Wednesday, August 29, 2012

Getting our priorities straight

Cambridge Street in North Allston

Most of the roads and streets in our cities are built to reflect a set of priorities which date to an era when automobiles were expected to take over every transportation need. These priorities were not and are not appropriate, especially now that we have realized that they lead to the destruction of cities by hollowing them out from the inside. Cars can be useful when necessary, but we must realign our priorities when building and renovating city streets to reflect the needs of the people who live, work and play in close proximity there.

The old priorities might be boiled down to this ordering:

  1. Emergency vehicles (unless congested by #2 and #3)
  2. Private vehicles
  3. Commercial vehicles
  4. Transit vehicles
  5. Bicycling
  6. Walking
I'm proposing this ordering instead:

  1. Emergency vehicles
  2. Walking
  3. Bicycling
  4. Transit vehicles
  5. Light commercial vehicles
  6. Private vehicles
  7. Heavy commercial vehicles
Here's my reasoning: we can all agree that it's important for emergency vehicles to get through. In fact, it's so important that maybe some streets should have lanes removed and devoted to emergency shoulders, on a case-by-case basis. After emergency vehicles, the most important mode is walking, because cities are for people first and foremost: without people you don't have a city, you don't have an economy, or any justification for all the rest. In addition, they are the most vulnerable street users, followed by bicyclists. They also take up the least amount of space and require the least amount of expense to accommodate. People on foot should never have to press a button to cross an ordinary city street, they should have automatic right-of-way on any non-limited-access road.

I place transit vehicles before the other vehicles because transit is the most space efficient way of providing transportation to people. An assurance of reliability means that people will be more inclined to use it, and less inclined to fall back on private vehicles which are extremely inefficient in their demands on scarce city land. A transit system should be thought of as "walking enhancement:" the primary mode of its customers is walking, and transit makes them even more mobile. The aim is to reduce the number of instances that force people into their cars when they would rather be walking. Some trips will always require cars, and that's fine. But when a person is forced to mode-shift a walking trip into a driving trip, that's a net negative for the city, and perhaps even a failure of its transportation system.

Finally, I split up the category of commercial vehicles into "light" and "heavy." The reason for this is that "light" or city-appropriate commercial vehicles can do work and deliveries which are critical to economic functioning without imposing too heavy a cost on everyone else. In fact, I feel that they are more important to the economy than the typical private vehicle. For example, this conflict comes up when trying to divide up limited space between loading zones and parking spots. I also think that it is in the interest of cities to find ways to motivate businesses into using more city-appropriate trucks. I place "heavy" commercial vehicles last because they impose such heavy burdens on safety and maintenance expenses. The wide turning radii of 5-axle trucks makes them unwieldy on small city streets. But widening the streets to accommodate large trucks makes the streets unsafe for walking. Also, the heavy weight of these trucks does by far the most damage to the streets. All the other users of the streets essentially subsidize the repair of this damage. So it is only fair for the city to put some constraints on how heavy vehicles move around and use the streets for safety and minimal damage.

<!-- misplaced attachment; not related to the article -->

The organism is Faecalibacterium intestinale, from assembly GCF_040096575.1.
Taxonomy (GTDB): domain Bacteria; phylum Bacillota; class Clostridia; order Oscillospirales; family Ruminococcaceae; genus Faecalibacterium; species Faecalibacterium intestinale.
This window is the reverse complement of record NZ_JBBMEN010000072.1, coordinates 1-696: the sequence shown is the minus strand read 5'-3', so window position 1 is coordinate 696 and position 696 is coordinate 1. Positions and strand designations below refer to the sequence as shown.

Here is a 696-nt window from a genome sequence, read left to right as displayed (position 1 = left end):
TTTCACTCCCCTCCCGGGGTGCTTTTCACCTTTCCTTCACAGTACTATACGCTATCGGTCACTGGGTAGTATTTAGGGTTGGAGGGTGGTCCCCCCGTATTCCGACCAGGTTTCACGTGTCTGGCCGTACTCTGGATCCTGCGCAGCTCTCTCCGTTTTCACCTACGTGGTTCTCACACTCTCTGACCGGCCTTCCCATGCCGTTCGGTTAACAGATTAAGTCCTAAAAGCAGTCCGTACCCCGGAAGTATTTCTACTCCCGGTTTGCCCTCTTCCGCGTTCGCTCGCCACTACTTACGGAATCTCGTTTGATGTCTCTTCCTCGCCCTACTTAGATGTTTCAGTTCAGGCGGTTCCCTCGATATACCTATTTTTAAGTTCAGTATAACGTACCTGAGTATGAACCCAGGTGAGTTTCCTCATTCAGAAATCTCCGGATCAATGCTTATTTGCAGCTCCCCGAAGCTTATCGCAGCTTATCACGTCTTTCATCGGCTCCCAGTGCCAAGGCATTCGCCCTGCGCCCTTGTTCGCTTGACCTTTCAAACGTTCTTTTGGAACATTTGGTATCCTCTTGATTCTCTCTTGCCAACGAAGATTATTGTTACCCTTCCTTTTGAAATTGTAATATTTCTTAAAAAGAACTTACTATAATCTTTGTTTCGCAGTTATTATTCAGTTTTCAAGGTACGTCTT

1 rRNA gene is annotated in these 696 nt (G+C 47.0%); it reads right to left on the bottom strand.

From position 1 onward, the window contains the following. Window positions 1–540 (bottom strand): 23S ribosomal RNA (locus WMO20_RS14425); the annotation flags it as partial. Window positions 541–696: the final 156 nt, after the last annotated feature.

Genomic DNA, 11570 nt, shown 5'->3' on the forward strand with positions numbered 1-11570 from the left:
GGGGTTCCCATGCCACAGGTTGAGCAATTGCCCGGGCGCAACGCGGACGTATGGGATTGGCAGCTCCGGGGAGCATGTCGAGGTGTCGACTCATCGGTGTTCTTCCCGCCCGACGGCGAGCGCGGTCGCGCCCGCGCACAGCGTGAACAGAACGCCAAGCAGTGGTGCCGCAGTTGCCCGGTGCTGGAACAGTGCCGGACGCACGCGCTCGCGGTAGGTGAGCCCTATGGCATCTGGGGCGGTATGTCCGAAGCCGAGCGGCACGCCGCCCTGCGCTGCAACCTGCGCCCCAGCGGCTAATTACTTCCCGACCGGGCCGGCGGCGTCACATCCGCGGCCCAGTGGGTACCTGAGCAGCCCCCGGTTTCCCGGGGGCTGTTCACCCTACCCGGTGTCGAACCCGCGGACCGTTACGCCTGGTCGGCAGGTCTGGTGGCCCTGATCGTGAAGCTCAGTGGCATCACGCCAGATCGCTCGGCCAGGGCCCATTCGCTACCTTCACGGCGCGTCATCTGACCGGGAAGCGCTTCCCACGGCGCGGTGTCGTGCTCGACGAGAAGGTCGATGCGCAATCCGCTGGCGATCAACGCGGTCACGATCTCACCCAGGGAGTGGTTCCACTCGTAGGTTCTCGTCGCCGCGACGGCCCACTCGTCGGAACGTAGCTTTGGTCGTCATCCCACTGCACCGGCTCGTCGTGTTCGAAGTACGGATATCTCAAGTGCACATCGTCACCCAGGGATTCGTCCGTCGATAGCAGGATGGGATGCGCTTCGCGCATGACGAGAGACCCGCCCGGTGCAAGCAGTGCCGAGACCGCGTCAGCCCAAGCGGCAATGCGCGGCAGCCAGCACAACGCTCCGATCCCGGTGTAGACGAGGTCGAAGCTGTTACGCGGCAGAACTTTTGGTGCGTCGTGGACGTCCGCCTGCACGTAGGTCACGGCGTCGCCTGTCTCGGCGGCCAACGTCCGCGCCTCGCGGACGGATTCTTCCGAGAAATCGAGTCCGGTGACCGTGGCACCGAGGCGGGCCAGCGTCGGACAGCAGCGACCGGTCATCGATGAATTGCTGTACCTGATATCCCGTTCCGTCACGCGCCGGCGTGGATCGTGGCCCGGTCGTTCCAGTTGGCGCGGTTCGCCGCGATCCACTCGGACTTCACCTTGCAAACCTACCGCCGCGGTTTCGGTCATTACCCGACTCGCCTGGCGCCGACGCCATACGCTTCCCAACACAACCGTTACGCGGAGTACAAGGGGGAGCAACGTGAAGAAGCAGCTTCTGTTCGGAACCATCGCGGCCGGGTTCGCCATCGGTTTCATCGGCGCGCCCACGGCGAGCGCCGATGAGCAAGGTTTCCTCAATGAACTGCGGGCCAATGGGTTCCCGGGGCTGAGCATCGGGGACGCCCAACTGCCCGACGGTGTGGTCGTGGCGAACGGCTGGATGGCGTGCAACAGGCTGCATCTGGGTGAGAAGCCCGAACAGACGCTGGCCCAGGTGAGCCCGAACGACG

Private vehicles should be permitted on almost all streets. But they should not dominate the users of the street.  Decades ago, public streets were considered to be part of the open, common space in the city, available for all people to use even if they were not contained in a vehicle. Slowly that was changed into the current situation where streets can make up 50% of the landscape even while residents clamor for more open space. The streets have been totally given over to vehicular use, for long enough, to the point that people cannot even imagine any other possibility. It will take time to shift back to the more traditional notions of city streets which are shared, and city squares which are more than just nasty, congested intersections. But hopefully, not too long.

1 comment:

  1. Good post, just one minor quibble: I think in many cases, transit needs to have a higher priority than bikes, partly because it's actually more space-efficient, because it doesn't actually need to be on most streets in any given area, and also because bikes can slow it down considerably, whereas the reverse generally isn't as true.

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